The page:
If we’re saved by faith, why does the Bible teach works?

If we are saved by faith in Jesus’s blood sacrifice, why did Jesus spend his time talking about the way to the kingdom of heaven being loving God and loving your neighbor as yourself. This falls in line with John the Baptist’s message about bearing fruit in keeping with righteousness and trees that bear bad fruit being cut down.
Jesus relates doing good things from the heart to inheriting the Kingdom of God.

When Jesus died and was resurrected, people believed that if they followed Jesus commandments, Jesus would judge the righteous and they would be given eternal life. They would be resurrected just like him.

Luke was Paul’s disciple so he would be championing Paul’s gospel. Paul even admits he has a different gospel given to him by Christ alone.

Then we have the Jewish Christians and James himself telling Paul that he should be keeping the law and wants him to purify himself to show the others that’s there’s nothing to the accusation that he was telling Jews they don’t have to keep the law of Moses. James surely would have known what Jesus wanted.

I’m missing a middle connection. Do you know what I’m missing? Thanks.

Thanks for the question!

First we should think about the relationship between good deeds and salvation.  Jesus put it very succinctly after the death of Lazarus.  Lazarus was Jesus’s good friend, and after Lazarus died Jesus went to visit the family.  Martha expresses confidence in the resurrection in the last day and Jesus responds, “I am the resurrection and the life.  Anyone who believes in me will live, even after dying.  Everyone who lives in me and believes in me will never ever die.” (John 11:25-26)

What is it that Jesus is prescribing as the way to attain resurrection and life?  Faith in him.  He does not here prescribe good deeds, as one would expect if he thought that they were necessary for salvation.  Rather, Jesus’s prescription is faith in him.  Consider earlier when Jesus tells Nicodemus, “For God so loved the world, that he gave his only Son, that whoever believes in him should not perish but have eternal life.”  (John 3:16)  Here again we see that the prescription for salvation is faith in God.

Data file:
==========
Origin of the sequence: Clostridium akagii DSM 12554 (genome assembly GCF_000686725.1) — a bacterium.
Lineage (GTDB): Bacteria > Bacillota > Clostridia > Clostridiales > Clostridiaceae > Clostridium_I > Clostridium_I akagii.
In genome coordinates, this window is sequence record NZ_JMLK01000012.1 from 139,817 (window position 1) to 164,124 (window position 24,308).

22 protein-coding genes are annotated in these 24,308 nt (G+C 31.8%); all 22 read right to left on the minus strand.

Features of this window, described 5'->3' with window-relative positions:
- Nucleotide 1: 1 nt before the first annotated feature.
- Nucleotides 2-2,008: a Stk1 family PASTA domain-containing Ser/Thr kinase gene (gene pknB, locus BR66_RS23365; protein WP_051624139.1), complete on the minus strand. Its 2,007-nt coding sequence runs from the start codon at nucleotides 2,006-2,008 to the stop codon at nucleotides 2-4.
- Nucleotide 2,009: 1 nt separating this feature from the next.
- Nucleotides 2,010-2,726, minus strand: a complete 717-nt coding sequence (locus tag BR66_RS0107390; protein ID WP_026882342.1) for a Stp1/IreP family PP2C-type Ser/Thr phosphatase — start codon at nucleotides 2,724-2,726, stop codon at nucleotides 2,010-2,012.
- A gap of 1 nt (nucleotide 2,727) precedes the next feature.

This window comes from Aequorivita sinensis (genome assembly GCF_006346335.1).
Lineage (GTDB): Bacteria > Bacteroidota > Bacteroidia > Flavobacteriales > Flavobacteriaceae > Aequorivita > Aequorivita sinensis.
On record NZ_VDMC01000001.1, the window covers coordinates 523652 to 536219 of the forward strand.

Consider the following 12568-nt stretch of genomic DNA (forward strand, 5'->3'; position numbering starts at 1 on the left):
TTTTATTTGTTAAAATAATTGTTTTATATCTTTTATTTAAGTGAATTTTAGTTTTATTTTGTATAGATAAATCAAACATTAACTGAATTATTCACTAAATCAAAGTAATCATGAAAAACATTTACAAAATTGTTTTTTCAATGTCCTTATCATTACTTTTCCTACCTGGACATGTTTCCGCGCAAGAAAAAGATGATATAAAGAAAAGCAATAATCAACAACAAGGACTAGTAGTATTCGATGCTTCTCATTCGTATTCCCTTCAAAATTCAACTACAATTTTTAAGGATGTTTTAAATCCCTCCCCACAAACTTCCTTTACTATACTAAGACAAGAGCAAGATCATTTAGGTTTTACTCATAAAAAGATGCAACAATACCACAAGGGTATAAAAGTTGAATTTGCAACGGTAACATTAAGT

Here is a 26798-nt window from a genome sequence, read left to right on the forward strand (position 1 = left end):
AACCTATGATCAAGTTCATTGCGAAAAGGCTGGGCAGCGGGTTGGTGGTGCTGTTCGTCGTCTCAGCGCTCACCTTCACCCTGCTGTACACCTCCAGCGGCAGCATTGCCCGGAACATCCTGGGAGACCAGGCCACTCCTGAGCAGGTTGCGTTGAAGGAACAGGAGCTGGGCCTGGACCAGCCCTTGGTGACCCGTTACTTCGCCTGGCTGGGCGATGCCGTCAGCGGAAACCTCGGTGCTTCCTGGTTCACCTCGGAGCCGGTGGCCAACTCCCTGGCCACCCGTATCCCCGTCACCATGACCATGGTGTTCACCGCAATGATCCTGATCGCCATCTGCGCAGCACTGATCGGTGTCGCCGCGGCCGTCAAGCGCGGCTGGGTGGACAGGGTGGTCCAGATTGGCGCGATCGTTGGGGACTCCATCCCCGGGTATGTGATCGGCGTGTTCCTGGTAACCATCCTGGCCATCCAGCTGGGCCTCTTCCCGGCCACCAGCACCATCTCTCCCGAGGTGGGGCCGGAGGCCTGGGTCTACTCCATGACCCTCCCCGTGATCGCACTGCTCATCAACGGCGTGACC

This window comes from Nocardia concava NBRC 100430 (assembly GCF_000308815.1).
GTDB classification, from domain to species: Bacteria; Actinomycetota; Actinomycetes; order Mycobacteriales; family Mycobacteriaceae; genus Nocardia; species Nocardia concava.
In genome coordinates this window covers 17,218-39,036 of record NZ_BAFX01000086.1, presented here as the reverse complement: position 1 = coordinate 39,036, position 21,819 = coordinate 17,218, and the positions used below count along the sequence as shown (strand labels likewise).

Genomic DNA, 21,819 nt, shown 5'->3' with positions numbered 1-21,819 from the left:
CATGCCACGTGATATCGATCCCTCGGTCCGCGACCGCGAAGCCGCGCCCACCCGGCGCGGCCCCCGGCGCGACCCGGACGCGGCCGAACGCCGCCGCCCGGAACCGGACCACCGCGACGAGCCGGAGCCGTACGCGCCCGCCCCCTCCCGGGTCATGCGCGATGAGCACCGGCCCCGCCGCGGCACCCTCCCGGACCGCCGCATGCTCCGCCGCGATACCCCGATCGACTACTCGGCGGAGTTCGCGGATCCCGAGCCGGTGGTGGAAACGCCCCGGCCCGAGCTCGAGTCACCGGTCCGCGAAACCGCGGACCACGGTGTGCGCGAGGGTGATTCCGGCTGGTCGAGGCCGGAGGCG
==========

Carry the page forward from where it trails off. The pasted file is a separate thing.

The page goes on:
Paul describes in Romans 5 the nature of the exchange and how this is meant to work in Romans 5:12-21.  Notice the parallel created in verse 18, “Therefore, as one trespass led to condemnation for all men, so one act of righteousness leads to justification and life for all men.”  This deals with the real problem that we face, condemnation in our sin.  Theologian Millard Erickson gives a great explanation for how this parallel works.  Some have said that the guilt of original sin is imputed on our act of sinning.  When we act in sin we are participating in Adam’s rebellion and thus are guilty of his sin.  Erickson points out that this is a failed parallel because it is not our acts of righteousness that make us right with God, thus the parallel between our relationship with Adam and Christ would not be satisfied.  Others think that we passively inherit the guilt from Adam, but again the parallel breaks down because we do not passively inherit righteousness through Christ.  We must put our faith in Christ.

Erickson resolves this difficulty by saying that the guilt of Adam’s sin is imputed to us not through our act of sin, but through our allegiance to the sinful nature.  He writes, “We become responsible and guilty when we accept or approve of our corrupt nature.  There is a time in the life of each one of us when we become aware of our own tendency towards sin.  At that point we may abhor the sinful nature that has been there all the time.  We would in that case repent of it and might even, if there is an awareness of the gospel, ask God for forgiveness and cleansing.” (Excerpt from Introducing Christian Doctrine)

If Erickson is right, then the scriptures teach is that salvation is a matter of putting one’s trust in oneself (siding with one’s sinful nature and rejecting God) or else putting one’s trust in God (siding with God and rejecting oneself).  This is why Christ said, “If anyone would come after me, let him deny himself, take up his cross daily, and follow me.” (Luke 9:23)

So you can see that there is a necessary relationship between faith in Christ and good works.  If you do in fact side with God and abhor your sinful nature then it will follow that you repent.  It is not the case, however, that your repentance is what causes you to be saved.  It is rather your faith in Christ.  Paul would later say, “If you confess with your mouth that Jesus is Lord and believe in your heart that God raised him from the dead, you will be saved.” (Romans 10:9)

So there doesn’t seem to be a conflict between good works and faith.  Rather it is the case that if one has faith then one is saved and good works will necessarily follow.

Matt Bilyeu